Observers have already noted that Mr Netanyahu – who failed to form his own coalition despite his Likud party winning the most seats in the March vote – is likely to try to prevent the group getting the support it needs.
News of a fresh coalition emerged late on Wednesday, when Yair Lapid, leader of the centrist Yesh Atid party, called President Reuven Rivlin to let him know that agreement had been reached.
He pledged to form a government which would “work in the service of all Israeli citizens… respect its opponents and do everything in its power to unite and connect all parts of Israeli society”.
However, Mr Lapid will not become prime minister immediately. Under a rotation arrangement, the head of the right-wing Yamina party, Naftali Bennett, would serve as prime minister first before handing over to Mr Lapid in August 2023.
The coalition members span the full spectrum of Israeli politics with little in common apart from their plan to replace Mr Netanyahu. For the first time in decades, the government will include an Israeli Arab party.
An image carried on Israeli media showed Mr Lapid, Mr Bennett and Mansour Abbas, leader of the Arab Islamist Raam party, signing the agreement, a deal many thought impossible.
The other five parties included in the agreement are:
- Kahol Lavan (Blue and White) (centrist) – led by Benny Gantz (eight)
- Israel Beiteinu (centre-right to right-wing nationalist) – led by Avigdor Lieberman (seven)
- Labor (social-democratic) – led by Merav Michaeli (seven)
- New Hope (centre-right to right-wing)- led by Gideon Sa’ar (six)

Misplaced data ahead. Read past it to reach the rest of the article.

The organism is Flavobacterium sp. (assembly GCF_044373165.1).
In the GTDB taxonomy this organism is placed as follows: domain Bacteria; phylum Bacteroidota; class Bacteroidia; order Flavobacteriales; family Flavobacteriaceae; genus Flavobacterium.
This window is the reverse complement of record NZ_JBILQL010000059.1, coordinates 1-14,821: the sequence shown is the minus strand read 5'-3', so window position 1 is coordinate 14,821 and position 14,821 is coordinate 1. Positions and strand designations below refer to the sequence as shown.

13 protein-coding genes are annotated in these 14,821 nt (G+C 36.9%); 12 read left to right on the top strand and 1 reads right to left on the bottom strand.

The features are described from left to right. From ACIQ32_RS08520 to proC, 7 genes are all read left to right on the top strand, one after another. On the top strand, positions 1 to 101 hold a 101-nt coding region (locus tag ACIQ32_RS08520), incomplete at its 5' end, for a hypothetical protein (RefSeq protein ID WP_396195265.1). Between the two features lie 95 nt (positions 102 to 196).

- Meretz (left-wing, social-democratic) – led by Nitzan Horowitz (six)
If the coalition fails to win the support of a majority in the 120-seat Knesset, there is a risk of a fifth election in two years. All eight parties were needed to secure the 61-seat majority.
Reaction to the agreement has been mixed. According to news agency AFP, other parties representing Israeli Arabs – who make up 20% of the population – have said they will oppose a government led by Mr Bennett, who rejects the concept of a Palestinian state.
Meanwhile, right-wing politicians have also voiced concerns. “The left is celebrating but it is a very sad day for the State of Israel,” Miki Zohar, a prominent Likud member wrote on Twitter, saying the right-wing parties in the coalition “should be ashamed”.
But elsewhere there was jubilation. Protesters who had been demanding Mr Netanyahu’s resignation danced in the street.
Some were just relieved at the prospect of an end to the political turmoil which has seen Israel hold four elections in just two years as politicians struggled to find someone to unite behind.
“I think that the political situation has been deadlocked for too long,” protester Zvi Yosef told Reuters news agency. “We have to try something new, even though it’s a little bit scary and there’s a lot of unknowns. But at the moment, I don’t see any other option.”
Read from source: https://www.bbc.com/news/world-middle-east-57340973
Federation of African Journalists “dismayed” by UAE attempts to manipulate African Journalists